In empirical studies, it has been found that the portion of a song from 40 to 70 seconds into the song is typically the most “stable” portion of the song in terms of the thumbprint extraction techniques described. This can be explained by observing that during this time period in a typical song, most or all of the instruments have come into the song, any voices have been introduced, and the initial building of the song is completed. Therefore, in cases where the signal is a song or other audio signal and its start and stop times are known (e.g., the signal comes from an MP3 file), thumbprints are preferably taken from the song or audio signal within this “stable” range.

In some cases, it is desirable to extract a series of thumbprints for a data signal, including overlapping thumbprints. For example, the present invention is particularly well suited to the identification of streaming data files, such as streaming audio over networks such the Internet. For example, it may be desired to compare a received data signal to a canonical database of thumbprints that relate to known data signals (methods for which are described below). This situation might arise where streaming media is received (i.e., the starting and ending times of individual media items are not known), and one desires to identify the particular media items contained in the stream by comparing thumbprints generated for the media against thumbprints in the canonical database. Because the thumbprints to be compared preferably represent the same portion of a data signal, a series of thumbprints of the received data signal are generated. (This problem, of course, is not presented when comparing files of known start and stop times, as a predetermined thumbprint position can be selected.)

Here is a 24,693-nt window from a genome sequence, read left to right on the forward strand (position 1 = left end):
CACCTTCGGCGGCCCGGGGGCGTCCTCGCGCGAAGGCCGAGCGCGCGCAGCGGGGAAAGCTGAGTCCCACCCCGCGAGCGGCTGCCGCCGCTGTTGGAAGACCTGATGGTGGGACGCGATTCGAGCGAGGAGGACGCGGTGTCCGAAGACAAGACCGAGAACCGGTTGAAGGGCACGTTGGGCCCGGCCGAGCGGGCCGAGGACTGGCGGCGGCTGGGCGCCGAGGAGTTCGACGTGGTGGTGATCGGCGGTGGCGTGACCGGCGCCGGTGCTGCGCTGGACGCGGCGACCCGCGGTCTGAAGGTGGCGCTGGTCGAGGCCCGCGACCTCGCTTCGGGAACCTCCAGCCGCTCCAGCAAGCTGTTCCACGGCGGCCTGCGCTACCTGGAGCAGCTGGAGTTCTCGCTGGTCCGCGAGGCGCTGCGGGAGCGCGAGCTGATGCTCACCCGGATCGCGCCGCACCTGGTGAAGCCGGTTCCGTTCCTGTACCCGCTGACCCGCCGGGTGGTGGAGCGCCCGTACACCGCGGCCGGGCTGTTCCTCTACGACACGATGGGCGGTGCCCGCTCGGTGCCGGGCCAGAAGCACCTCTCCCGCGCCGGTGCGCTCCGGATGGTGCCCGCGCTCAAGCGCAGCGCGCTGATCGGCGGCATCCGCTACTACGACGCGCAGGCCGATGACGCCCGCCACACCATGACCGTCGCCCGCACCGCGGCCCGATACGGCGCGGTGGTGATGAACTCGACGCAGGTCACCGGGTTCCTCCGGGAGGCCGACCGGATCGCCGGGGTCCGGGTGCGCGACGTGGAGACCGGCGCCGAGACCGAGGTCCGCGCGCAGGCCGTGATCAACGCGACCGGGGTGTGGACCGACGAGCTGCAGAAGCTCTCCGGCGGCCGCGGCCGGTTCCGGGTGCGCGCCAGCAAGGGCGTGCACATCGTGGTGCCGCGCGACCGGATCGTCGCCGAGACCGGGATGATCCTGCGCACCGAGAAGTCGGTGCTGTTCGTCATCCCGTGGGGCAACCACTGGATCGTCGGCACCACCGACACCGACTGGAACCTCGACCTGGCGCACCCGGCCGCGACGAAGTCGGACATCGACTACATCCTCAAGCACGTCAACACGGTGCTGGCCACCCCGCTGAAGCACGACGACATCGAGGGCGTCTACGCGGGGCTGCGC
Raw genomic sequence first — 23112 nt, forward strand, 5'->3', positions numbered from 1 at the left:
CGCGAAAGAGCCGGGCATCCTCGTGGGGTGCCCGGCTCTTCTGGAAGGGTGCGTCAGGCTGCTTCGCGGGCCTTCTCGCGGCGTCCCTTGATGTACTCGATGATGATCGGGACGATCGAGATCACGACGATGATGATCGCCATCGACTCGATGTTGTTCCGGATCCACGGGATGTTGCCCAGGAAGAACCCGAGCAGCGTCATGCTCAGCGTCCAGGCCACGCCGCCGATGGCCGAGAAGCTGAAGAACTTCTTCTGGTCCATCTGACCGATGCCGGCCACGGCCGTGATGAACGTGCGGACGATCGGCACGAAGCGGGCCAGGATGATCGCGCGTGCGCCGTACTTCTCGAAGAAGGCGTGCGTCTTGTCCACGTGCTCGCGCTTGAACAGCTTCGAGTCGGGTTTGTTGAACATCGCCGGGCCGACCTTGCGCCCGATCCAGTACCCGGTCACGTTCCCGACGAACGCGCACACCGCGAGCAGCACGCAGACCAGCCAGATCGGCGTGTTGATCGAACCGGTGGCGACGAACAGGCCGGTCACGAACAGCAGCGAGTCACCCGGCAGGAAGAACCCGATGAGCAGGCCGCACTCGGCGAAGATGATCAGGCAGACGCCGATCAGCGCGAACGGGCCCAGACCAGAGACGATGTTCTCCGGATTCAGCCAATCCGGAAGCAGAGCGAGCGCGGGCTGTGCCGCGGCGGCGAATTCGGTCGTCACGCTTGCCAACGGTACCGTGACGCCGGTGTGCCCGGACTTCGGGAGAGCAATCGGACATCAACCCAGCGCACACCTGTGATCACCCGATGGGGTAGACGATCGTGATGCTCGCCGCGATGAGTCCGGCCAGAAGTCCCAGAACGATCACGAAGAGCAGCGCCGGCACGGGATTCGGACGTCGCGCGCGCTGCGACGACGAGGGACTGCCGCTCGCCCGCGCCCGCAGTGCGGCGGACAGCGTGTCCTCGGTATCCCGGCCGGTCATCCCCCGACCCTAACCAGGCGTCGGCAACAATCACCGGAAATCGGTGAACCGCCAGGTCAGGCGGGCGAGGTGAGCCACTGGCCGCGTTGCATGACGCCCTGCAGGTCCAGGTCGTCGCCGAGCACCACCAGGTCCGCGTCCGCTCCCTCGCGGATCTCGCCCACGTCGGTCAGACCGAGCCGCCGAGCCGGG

A series of overlapping thumbprints can be generated using one of the embodiments described above. If the approximation method is used, successive signals can be processed rapidly by retaining the RMS amplitude computations for every segment in each frequency band, determining the next local peak after the original local peak, and computing the additional segments needed to compute the approximate characteristic starting at the second peak (typically six to seven segments). This can be iterated for as long as the signal lasts, or until a match is found.